# Vertical and Horizontal Dominoes on a Chessboard

Here's a nice problem with domino covering of a chessboard [Kozlova, #110]:

An 8×8 chessboard is tiled with 2×1 dominoes. Prove that the number of horizontal pieces is even and so is the number of vertical pieces.

Solution

### References

1. E. G. Kozlova, Tales and Hints: Problems for a Math Circle, MCCME, 2004 (Second edition), in Russian

An 8×8 chessboard is tiled with 2×1 dominoes. Prove that the number of horizontal pieces is even and so is the number of vertical pieces.

### Solution 1

Consider the number of horizontal pieces in the first row. Since one domino covers one white and one black square, horizontal pieces cover an even number of squares in the first row. It follows that the number of vertical pieces with a foothold in the first row is even.

Move now to the second row. There is an even number of vertical dominoes that with the upper square in the first row and the low square in the second row. They leave an even number of squares in the second row. An even number of these is covered with horizontal pieces. It follows that there is an even number of vertical pieces that start in the second row.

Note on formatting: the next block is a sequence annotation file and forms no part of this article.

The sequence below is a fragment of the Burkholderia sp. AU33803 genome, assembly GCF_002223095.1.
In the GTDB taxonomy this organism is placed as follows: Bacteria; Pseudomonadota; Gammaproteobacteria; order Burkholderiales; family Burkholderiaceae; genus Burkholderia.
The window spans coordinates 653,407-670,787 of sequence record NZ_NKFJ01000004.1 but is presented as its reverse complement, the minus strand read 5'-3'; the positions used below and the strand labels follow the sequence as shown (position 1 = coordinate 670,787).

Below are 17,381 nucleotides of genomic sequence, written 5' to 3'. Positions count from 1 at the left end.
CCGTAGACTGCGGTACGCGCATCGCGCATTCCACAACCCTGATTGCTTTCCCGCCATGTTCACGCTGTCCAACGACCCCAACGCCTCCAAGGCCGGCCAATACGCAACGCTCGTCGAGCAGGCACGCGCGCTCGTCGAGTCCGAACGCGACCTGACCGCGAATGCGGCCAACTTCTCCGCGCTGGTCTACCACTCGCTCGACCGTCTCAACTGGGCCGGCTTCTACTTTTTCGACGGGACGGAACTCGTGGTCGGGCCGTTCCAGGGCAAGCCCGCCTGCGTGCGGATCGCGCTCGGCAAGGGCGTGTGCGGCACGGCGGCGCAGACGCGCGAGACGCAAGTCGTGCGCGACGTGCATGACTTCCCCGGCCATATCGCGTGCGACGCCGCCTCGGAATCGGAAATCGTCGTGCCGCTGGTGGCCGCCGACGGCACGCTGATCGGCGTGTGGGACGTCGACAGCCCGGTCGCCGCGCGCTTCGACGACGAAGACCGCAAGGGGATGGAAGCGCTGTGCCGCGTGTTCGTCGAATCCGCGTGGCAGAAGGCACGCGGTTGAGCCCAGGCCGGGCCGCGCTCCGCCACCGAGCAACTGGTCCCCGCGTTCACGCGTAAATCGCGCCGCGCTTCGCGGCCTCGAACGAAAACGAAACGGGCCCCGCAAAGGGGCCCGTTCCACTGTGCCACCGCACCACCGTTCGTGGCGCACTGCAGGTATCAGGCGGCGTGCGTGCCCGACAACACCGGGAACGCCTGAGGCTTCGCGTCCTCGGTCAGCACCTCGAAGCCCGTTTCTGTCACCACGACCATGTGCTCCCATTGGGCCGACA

Continue in this manner, we see that there is an even number of vertical dominoes that start in rows 1-7, making the total number of vertical pieces even. Since it takes 32 dominoes to cover the whole chessboard, the number of horizontal pieces is also even.

### Solution 2

Place numbers 1 and 2 into chessboard squares as shown:

Observe that every horizontal pieces covers both 1 and 2, making the sum of number beneath it odd. The vertical pieces cover an even sum of numbers (either 1+1, or 2+2). The total sum of the numbers on the chessboard is 3×32 = 96 - an even number. Since, the total of the numbers covered by the vertical pieces is even, so is the total covered by the horizontal pieces. But each horizontal piece covers the total of 3, implying that their number is even.

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